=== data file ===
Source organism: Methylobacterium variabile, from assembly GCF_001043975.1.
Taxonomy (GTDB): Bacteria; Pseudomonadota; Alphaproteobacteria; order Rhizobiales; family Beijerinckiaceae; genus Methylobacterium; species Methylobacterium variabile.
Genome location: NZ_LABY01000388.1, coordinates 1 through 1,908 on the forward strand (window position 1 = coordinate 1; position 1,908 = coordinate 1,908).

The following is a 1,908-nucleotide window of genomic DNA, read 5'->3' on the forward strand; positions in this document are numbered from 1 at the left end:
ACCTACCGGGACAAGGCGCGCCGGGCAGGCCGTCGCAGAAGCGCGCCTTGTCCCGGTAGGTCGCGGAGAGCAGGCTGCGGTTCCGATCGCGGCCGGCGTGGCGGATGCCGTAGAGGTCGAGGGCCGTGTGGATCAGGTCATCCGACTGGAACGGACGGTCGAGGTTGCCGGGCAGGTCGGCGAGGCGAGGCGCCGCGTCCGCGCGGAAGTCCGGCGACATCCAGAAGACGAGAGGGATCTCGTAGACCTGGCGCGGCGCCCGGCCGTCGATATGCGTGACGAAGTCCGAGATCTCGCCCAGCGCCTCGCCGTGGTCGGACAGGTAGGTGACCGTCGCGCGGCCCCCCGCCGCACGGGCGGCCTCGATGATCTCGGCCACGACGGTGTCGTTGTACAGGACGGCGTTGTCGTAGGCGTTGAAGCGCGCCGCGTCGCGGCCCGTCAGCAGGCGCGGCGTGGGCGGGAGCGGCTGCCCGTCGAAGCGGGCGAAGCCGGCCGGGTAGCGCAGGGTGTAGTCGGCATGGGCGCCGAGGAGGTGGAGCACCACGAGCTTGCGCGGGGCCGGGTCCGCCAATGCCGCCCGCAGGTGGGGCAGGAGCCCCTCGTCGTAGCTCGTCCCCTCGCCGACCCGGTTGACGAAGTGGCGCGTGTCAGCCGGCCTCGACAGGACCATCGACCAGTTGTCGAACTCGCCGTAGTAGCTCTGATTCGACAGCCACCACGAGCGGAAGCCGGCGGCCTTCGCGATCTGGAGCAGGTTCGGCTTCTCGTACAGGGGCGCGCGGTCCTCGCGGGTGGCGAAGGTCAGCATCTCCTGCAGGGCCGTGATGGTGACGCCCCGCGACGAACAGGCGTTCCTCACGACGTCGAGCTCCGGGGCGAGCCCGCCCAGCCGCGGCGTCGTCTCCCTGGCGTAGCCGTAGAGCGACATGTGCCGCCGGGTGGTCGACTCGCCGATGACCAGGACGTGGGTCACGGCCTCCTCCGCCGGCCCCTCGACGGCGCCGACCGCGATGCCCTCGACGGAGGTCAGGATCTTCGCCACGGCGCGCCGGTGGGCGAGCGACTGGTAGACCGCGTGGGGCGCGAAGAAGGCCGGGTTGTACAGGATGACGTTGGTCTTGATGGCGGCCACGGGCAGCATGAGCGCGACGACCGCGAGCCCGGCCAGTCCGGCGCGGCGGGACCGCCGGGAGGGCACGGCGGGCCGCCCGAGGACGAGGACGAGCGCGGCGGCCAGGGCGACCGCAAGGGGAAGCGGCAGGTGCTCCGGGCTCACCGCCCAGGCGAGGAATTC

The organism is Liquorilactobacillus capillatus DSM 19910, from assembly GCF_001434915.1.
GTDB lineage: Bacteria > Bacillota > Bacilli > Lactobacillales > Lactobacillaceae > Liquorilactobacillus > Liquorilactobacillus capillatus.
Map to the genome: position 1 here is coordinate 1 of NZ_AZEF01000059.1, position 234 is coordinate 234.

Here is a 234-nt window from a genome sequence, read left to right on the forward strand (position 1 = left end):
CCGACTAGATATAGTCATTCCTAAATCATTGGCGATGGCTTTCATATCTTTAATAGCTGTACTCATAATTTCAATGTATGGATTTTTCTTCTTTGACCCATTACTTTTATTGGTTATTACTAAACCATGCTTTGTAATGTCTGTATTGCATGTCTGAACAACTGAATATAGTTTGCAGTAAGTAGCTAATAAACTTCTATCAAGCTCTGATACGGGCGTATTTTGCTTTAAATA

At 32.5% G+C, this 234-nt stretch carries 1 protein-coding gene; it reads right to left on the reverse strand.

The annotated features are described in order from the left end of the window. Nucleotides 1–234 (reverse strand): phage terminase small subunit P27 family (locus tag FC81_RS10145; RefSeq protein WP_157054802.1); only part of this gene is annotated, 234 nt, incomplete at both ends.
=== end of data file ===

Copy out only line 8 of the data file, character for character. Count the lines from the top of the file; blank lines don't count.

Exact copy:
Map to the genome: position 1 here is coordinate 1 of NZ_AZEF01000059.1, position 234 is coordinate 234.